“The further away you get from a story in time, the less of a link people feel to it, so you always need a way to make it relevant for kids who are not from Jewish families, who learn the Holocaust as something that happened to other people,” she said.
“Very often, the first time kids ever go to the Holocaust center is when we take them there on an outing — it’s a place that so few people outside the Jewish community visit,” said van Wyk, adding that “they often take their families afterwards.”
But the teacher said it is “problematic” for her that the girls have many unanswered questions about modern-day Israel — particularly regarding issues between Israel and the Palestinians, and the way people were treated during the Holocaust and how they treat others today.
“That is never addressed by people who speak at the center – it’s a hole that needs to be filled,” she said. “In our debrief afterwards we often bring that in, otherwise we feel it is a very one-sided view that we give them.”
The Christian safeguarding Holocaust history
Dr. Stephen Smith OBE, the son of a Christian clergyman, delivered the keynote address at the center’s anniversary event, just as he had done at its launch 20 years prior. Together with his family, Smith founded the first Holocaust center in the United Kingdom in 1995, and was instrumental in the creation of its South African counterpart.
“After a family holiday in Israel in my teens, I got very interested in Jewish history, tradition and culture and in particular the relationship between Judaism and Christianity,” Smith said, explaining his motivation for furthering Holocaust study. “The more I investigated that, the more I realized that anti-Semitism was so deeply embedded in the Christian world.”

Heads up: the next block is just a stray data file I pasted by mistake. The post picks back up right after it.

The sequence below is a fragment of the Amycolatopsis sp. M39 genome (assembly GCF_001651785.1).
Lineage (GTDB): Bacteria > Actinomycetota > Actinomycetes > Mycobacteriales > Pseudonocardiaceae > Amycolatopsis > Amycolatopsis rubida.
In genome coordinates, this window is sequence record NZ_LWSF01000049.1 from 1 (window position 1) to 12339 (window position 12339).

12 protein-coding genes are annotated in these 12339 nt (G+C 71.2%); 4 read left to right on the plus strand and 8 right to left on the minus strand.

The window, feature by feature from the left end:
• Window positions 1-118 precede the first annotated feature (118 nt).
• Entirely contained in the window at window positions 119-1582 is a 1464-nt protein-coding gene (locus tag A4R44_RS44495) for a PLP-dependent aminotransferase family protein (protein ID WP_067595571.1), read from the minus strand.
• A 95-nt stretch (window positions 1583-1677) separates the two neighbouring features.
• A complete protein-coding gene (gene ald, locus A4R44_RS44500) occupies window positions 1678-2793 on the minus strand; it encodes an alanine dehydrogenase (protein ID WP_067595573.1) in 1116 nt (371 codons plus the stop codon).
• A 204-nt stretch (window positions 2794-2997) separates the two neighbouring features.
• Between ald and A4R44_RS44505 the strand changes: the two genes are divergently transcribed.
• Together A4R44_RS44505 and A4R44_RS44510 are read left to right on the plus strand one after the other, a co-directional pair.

On a return visit, Smith visited Yad Vashem and realized that while the Holocaust happened to the Jewish people, it was not a Jewish problem but one of Western European civilization that had to be clearly confronted to foment change.
Today Smith is the executive director of the Shoah Foundation at the University of Southern California.
“I think that the stories of those that went through the Holocaust are the most powerful way to keep this story alive within contemporary society,” he said. “We need to find ways of continuing to engage the next generation, which is why I’m very motivated by using new technologies and new channels to share the stories of the survivors.”
Smith stressed that educators should not primarily be “hung up” with students’ knowledge of the facts and figures of the Holocaust.
“What we need to ask ourselves is, have we used that history to give them the tools to be able to navigate their own world?” he said. “Ultimately, the only thing that matters is how they are going to act when they see the next act of violence.”